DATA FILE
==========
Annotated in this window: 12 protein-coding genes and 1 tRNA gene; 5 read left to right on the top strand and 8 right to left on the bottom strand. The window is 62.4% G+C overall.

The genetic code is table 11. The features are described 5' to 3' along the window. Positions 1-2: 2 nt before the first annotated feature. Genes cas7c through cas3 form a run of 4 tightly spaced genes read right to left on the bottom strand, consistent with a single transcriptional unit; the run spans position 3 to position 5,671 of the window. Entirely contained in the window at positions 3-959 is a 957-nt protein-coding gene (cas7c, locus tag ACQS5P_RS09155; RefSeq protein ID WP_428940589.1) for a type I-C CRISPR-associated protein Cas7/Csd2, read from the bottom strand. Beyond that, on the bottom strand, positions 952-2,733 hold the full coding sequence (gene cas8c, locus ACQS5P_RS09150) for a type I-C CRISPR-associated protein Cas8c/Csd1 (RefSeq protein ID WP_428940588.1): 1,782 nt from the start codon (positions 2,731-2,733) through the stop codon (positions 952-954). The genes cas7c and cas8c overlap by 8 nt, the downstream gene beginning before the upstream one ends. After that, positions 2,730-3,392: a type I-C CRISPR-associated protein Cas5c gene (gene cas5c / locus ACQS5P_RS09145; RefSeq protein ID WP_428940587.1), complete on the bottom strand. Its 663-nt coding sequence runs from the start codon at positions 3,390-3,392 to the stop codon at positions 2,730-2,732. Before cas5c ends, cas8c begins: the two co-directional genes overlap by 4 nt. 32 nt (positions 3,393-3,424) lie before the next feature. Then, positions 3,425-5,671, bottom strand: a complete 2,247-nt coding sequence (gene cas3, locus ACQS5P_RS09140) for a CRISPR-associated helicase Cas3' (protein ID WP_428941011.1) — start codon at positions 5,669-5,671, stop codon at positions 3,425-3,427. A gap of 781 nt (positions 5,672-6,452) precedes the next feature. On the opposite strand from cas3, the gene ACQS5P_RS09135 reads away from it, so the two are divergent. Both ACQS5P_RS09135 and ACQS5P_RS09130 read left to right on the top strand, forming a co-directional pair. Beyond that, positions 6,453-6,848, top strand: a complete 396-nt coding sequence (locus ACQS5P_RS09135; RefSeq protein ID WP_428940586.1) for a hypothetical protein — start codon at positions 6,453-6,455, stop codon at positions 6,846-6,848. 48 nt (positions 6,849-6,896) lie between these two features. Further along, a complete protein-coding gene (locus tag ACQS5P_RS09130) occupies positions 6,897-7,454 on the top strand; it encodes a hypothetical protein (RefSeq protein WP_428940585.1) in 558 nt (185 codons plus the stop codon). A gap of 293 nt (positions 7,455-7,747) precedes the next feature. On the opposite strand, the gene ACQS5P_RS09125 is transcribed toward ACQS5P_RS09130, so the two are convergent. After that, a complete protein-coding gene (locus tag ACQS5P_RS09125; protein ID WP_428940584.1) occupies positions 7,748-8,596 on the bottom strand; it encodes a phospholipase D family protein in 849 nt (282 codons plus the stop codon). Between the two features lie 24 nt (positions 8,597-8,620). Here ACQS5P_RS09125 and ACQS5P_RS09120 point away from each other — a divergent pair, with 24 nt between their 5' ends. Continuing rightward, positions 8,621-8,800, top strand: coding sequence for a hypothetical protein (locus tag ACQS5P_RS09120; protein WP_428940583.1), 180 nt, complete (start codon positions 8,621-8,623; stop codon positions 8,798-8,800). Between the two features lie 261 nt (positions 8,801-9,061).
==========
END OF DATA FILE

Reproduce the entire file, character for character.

Annotated in this window: 12 protein-coding genes and 1 tRNA gene; 5 read left to right on the top strand and 8 right to left on the bottom strand. The window is 62.4% G+C overall.

The genetic code is table 11. The features are described 5' to 3' along the window. Positions 1-2: 2 nt before the first annotated feature. Genes cas7c through cas3 form a run of 4 tightly spaced genes read right to left on the bottom strand, consistent with a single transcriptional unit; the run spans position 3 to position 5,671 of the window. Entirely contained in the window at positions 3-959 is a 957-nt protein-coding gene (cas7c, locus tag ACQS5P_RS09155; RefSeq protein ID WP_428940589.1) for a type I-C CRISPR-associated protein Cas7/Csd2, read from the bottom strand. Beyond that, on the bottom strand, positions 952-2,733 hold the full coding sequence (gene cas8c, locus ACQS5P_RS09150) for a type I-C CRISPR-associated protein Cas8c/Csd1 (RefSeq protein ID WP_428940588.1): 1,782 nt from the start codon (positions 2,731-2,733) through the stop codon (positions 952-954). The genes cas7c and cas8c overlap by 8 nt, the downstream gene beginning before the upstream one ends. After that, positions 2,730-3,392: a type I-C CRISPR-associated protein Cas5c gene (gene cas5c / locus ACQS5P_RS09145; RefSeq protein ID WP_428940587.1), complete on the bottom strand. Its 663-nt coding sequence runs from the start codon at positions 3,390-3,392 to the stop codon at positions 2,730-2,732. Before cas5c ends, cas8c begins: the two co-directional genes overlap by 4 nt. 32 nt (positions 3,393-3,424) lie before the next feature. Then, positions 3,425-5,671, bottom strand: a complete 2,247-nt coding sequence (gene cas3, locus ACQS5P_RS09140) for a CRISPR-associated helicase Cas3' (protein ID WP_428941011.1) — start codon at positions 5,669-5,671, stop codon at positions 3,425-3,427. A gap of 781 nt (positions 5,672-6,452) precedes the next feature. On the opposite strand from cas3, the gene ACQS5P_RS09135 reads away from it, so the two are divergent. Both ACQS5P_RS09135 and ACQS5P_RS09130 read left to right on the top strand, forming a co-directional pair. Beyond that, positions 6,453-6,848, top strand: a complete 396-nt coding sequence (locus ACQS5P_RS09135; RefSeq protein ID WP_428940586.1) for a hypothetical protein — start codon at positions 6,453-6,455, stop codon at positions 6,846-6,848. 48 nt (positions 6,849-6,896) lie between these two features. Further along, a complete protein-coding gene (locus tag ACQS5P_RS09130) occupies positions 6,897-7,454 on the top strand; it encodes a hypothetical protein (RefSeq protein WP_428940585.1) in 558 nt (185 codons plus the stop codon). A gap of 293 nt (positions 7,455-7,747) precedes the next feature. On the opposite strand, the gene ACQS5P_RS09125 is transcribed toward ACQS5P_RS09130, so the two are convergent. After that, a complete protein-coding gene (locus tag ACQS5P_RS09125; protein ID WP_428940584.1) occupies positions 7,748-8,596 on the bottom strand; it encodes a phospholipase D family protein in 849 nt (282 codons plus the stop codon). Between the two features lie 24 nt (positions 8,597-8,620). Here ACQS5P_RS09125 and ACQS5P_RS09120 point away from each other — a divergent pair, with 24 nt between their 5' ends. Continuing rightward, positions 8,621-8,800, top strand: coding sequence for a hypothetical protein (locus tag ACQS5P_RS09120; protein WP_428940583.1), 180 nt, complete (start codon positions 8,621-8,623; stop codon positions 8,798-8,800). Between the two features lie 261 nt (positions 8,801-9,061).